My Neighbour Totoro is one of the most beloved Studio Ghibli films, and is currently being adapted for the stage by The Royal Shakespeare Company. Which means someone is making a giant Totoro puppet!
My Neighbour Totoro was released, and proceeded to win fans and acclaim, in 1988. The Studio Ghibli classic, directed by the visionary Hiyao Miyazaki, tells the story of two sisters and their interactions with the titular Totoro; a friendly, yet slightly aloof, wood spirit.
The original film perfectly captures a sense of youthful innocence and imagination, but also manages to tell a emotionally resonant tale of family and the importance of nature. This winning combination has since become Studio Ghibli’s calling card, helping their films reach a wide audience outside of Japan.
My Neighbour Totoro, along with other Studio Ghibli films such as Spirited Away and Princess Mononoke, have seen their popularity further increase in Western markets during the Covid-19 pandemic. This popularity has led to a number of interesting adaptations, and even an unofficial Studio Ghibli cookbook.
However, possibly the most exciting Ghibli news is that My Neighbour Totoro is being adapted into a AAA theatre production by the Royal Shakespeare Company. That’s right, it’s official: the ignorant idea that anime is somehow a lesser artform is dead.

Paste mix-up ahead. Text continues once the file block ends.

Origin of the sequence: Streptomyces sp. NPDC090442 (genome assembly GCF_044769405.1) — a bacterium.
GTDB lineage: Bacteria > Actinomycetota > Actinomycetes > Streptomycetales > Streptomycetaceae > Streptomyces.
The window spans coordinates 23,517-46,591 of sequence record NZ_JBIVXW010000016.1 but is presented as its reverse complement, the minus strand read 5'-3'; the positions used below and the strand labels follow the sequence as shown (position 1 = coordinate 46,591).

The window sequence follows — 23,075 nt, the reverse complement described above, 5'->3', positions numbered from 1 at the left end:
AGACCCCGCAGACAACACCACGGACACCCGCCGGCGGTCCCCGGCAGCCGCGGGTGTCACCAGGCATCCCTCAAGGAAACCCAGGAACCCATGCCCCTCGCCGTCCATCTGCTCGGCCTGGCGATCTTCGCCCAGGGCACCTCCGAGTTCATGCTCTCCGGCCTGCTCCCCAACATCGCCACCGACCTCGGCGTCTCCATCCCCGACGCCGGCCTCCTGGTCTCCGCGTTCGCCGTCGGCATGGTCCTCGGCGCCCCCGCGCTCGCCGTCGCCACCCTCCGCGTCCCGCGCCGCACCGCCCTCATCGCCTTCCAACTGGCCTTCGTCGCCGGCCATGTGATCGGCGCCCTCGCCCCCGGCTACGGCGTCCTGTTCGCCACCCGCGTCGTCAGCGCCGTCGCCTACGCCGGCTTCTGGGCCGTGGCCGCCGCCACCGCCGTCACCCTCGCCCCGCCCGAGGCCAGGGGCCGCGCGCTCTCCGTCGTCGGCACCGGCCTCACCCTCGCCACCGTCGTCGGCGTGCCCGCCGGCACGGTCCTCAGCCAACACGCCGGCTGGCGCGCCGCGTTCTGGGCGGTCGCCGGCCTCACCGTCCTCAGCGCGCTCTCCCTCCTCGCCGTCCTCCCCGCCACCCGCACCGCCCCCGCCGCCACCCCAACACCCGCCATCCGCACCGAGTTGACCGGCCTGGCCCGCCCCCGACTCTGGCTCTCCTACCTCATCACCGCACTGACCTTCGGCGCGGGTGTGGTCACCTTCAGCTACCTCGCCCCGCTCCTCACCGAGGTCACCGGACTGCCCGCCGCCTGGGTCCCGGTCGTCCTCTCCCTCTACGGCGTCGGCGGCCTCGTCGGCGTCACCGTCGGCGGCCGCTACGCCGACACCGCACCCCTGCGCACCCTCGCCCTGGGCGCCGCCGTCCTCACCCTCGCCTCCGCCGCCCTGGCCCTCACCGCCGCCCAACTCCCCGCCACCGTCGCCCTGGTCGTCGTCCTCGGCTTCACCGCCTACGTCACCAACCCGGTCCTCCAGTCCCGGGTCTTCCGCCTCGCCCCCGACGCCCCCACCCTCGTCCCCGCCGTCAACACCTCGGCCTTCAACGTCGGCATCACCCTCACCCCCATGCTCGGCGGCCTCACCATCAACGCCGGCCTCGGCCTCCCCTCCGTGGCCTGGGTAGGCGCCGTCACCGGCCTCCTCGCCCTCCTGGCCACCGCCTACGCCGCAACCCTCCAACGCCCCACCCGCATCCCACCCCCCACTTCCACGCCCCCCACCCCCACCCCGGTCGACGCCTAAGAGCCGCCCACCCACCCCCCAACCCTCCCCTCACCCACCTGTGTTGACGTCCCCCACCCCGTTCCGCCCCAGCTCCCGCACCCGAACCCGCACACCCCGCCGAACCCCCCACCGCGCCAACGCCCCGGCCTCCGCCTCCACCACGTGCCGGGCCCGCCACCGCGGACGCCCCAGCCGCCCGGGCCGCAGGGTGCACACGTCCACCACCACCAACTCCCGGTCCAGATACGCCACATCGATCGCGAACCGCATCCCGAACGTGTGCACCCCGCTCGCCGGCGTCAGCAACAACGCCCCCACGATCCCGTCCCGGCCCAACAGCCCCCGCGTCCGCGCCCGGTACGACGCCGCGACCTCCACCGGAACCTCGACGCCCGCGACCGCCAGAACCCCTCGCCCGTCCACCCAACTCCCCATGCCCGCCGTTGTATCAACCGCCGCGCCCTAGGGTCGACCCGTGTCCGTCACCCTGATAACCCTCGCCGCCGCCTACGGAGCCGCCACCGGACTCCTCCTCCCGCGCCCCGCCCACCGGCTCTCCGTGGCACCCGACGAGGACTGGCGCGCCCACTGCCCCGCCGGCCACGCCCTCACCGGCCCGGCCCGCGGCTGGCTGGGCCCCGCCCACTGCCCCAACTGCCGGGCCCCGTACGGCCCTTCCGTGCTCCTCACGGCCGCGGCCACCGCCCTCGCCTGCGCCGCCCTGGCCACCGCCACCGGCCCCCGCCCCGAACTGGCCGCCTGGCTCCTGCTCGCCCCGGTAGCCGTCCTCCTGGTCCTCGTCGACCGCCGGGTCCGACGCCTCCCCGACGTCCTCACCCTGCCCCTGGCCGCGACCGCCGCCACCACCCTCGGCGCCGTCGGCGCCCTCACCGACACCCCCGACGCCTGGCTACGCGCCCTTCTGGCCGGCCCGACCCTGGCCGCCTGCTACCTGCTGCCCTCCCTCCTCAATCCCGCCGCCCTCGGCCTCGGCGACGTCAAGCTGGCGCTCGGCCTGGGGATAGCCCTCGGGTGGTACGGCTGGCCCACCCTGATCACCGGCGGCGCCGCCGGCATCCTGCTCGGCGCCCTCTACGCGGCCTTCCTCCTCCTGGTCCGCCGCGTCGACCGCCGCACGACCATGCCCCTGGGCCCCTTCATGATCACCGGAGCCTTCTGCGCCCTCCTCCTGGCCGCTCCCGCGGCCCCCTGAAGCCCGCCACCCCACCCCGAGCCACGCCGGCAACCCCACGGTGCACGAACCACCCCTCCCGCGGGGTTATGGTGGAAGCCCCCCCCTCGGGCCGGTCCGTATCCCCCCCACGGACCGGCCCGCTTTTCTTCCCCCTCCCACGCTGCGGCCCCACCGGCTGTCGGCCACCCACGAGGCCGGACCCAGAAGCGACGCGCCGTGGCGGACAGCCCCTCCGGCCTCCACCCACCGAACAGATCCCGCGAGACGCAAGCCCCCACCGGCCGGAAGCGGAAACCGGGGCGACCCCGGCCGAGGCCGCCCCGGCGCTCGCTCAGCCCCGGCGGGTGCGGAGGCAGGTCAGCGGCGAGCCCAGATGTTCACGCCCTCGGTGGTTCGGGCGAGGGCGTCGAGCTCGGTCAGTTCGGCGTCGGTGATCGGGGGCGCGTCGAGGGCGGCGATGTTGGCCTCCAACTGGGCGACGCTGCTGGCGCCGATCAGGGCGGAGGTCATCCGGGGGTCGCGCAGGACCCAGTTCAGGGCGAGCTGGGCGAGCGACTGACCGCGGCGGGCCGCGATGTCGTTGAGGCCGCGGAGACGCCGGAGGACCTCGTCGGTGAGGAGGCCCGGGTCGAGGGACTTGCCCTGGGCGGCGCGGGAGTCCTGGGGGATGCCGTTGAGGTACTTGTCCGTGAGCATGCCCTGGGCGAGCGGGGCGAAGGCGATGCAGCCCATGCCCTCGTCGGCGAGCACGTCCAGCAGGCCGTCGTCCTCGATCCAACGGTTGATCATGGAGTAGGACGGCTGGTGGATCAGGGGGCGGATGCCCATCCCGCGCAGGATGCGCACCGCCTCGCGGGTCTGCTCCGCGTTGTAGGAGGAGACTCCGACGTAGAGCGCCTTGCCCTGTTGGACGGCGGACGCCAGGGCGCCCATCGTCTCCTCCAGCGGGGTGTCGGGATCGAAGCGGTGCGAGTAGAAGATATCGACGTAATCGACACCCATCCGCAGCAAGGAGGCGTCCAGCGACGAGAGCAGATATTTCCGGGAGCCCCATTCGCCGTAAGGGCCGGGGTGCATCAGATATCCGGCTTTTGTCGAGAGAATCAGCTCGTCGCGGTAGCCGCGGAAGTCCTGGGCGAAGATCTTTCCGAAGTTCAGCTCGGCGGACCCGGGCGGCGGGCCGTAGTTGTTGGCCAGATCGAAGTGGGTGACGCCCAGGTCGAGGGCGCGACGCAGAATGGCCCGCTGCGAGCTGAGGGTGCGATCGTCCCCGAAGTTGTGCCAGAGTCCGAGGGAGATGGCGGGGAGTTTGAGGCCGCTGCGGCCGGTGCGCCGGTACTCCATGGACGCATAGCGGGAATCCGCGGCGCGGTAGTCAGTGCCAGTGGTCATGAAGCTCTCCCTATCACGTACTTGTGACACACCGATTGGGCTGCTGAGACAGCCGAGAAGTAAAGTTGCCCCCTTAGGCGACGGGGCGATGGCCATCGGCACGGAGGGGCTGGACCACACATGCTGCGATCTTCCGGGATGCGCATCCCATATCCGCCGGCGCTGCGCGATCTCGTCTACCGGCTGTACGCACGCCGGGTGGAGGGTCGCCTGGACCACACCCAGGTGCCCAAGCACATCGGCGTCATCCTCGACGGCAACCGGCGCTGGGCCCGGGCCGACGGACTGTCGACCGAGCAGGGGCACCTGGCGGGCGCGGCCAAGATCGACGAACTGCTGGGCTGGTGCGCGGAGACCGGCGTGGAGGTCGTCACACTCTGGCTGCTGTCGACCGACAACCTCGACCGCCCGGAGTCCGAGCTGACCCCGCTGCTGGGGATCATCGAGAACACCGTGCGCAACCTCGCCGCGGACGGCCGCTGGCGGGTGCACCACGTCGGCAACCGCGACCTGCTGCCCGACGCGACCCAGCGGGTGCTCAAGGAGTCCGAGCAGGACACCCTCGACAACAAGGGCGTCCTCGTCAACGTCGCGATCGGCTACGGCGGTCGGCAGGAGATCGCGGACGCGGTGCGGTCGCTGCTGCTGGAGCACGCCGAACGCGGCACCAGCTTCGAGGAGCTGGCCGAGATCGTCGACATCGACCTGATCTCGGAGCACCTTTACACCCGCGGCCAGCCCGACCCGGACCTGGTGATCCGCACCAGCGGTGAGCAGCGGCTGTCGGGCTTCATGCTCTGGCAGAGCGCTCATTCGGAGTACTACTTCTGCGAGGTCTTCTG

Although, as anyone familiar with the story of My Neighbour Totoro will note, this stage production faces some unique challenges. For one, there is the issue of Totoro itself. The giant, adorable wood spirit is an important part of the story, and his size and puffy shape could prove difficult to capture with practical effects.
Thankfully, the producers of the adaptation have spared no expense and enlisted the best in the business: Jim Henson’s Creature Shop (The Muppets, The Dark Crystal, Labyrinth). If any team can figure out how to create a convincing Totoro puppet it’s these folks.
The My Neighbour Totoro stage show is currently on sale now, and set to run in the UK from 8 October 2022 – 21 January 2023. Fingers crossed it’s successful and the giant Totoro puppet manages to make its way down under!